Brussels (Brussels Morning) Ping, ping – every few seconds the phone sounds, every few seconds another desperate plea for help from Afghan journalists in fear of their lives arrives via WhatsApp, Messenger SMS or email.
Since the Taliban swept to power in August, the International Federation of Journalists has received tens of thousands of increasingly distressed calls for help.
The messages come from journalists in hiding, living in terrible conditions, afraid to go out in the streets, from women news anchors banned from working, with no money and with children to feed, from reporters who have fled their home region and who are now moving from house to house in a strange city, struggling just to survive.
Some say they are contemplating suicide, killing themselves and their family, rather than allowing them to fall in to the hands of the Taliban, others talk of the mental health trauma they are suffering.
An increasing number of journalists report being attacked, detained and threatened by Taliban officials. In a survey last month conducted by Afghanistan’s National Journalists Union, more than 70% said they had received threats in the first month after the Taliban came to power. House-to-house searches have driven journalists critical of the Taliban into hiding.
With the withdrawal of foreign troops, development funding for media dried up and advertising revenues vanished.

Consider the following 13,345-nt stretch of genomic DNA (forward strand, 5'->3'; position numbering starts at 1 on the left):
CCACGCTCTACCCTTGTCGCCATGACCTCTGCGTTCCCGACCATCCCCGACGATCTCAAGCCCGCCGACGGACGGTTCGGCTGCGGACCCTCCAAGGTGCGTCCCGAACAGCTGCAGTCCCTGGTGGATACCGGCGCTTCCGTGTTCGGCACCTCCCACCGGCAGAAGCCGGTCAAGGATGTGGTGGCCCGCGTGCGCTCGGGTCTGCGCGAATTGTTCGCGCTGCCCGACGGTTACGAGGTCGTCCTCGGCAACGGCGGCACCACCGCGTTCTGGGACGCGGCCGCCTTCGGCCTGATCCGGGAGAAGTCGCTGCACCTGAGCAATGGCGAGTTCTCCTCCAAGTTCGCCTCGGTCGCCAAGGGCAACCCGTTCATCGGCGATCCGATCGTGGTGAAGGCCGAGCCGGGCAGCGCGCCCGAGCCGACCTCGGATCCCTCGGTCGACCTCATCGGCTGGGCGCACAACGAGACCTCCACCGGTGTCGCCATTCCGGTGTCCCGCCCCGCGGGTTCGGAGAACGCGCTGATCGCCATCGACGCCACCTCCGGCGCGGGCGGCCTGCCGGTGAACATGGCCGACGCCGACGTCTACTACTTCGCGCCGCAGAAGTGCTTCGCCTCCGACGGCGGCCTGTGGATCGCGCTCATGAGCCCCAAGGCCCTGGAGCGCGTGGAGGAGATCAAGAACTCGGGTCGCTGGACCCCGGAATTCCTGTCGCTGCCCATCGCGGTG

A combination of financial hardship, telecommunications shutdowns, staff having fled, women being barred from working and strict Taliban rules on what journalists can cover have forced the closure of 153 media. That’s two-thirds of the country’s media outlets, including all of those that served women’s rights.
Unemployment among journalists is around 75%, but almost 98% for women journalists.
Nafisa’s story is typical. She worked as a reporter for a local TV station which focused on promoting human rights and, in particular, women’s rights in an area which has always had a strong Taliban presence. She received many warnings and death threats from terrorist groups and local Taliban officials.
She told us: “They warned me about kidnapping not only me, but also my family. Besides the threats, I was also attacked. In 2020, bombs were planted at my door, but fortunately it was a failed attempt, but they did not stop. The second time they planted a bomb on the side of the road, where my car was completely destroyed, but I managed to escape death. They haven’t stopped. The Taliban subjected me to sexual harassment, bullying and torture threats.
“Several times my children were not allowed to go to school. They persecuted them and gave them warnings, saying: ‘If we catch your mum and dad, we will kill them’. Because of all these warnings, my children really got scared, cried, worried, and said that we would no longer go to school.”
She listed a litany of other attacks, which have left her suffering mental and physical health issues: “I have become more fearful, depressed. Almost every day I experience nightmares and I am afraid that one day the Taliban would come and kill me and my family. I am really helpless and hopeless. I cannot live like others and am unable to do anything for my family.”
Nafisa has gone in to hiding. “We have to change our location daily. Living such a life is very hard.”
We have been deluged with stories like this.
Faced with this crisis, the solidarity of journalists’ and their unions and associations across the world has been inspiring – lobbying authorities to issue emergency humanitarian visas, helping to organise evacuations, raising funds to help provide safe shelter and funds for those who have had to flee.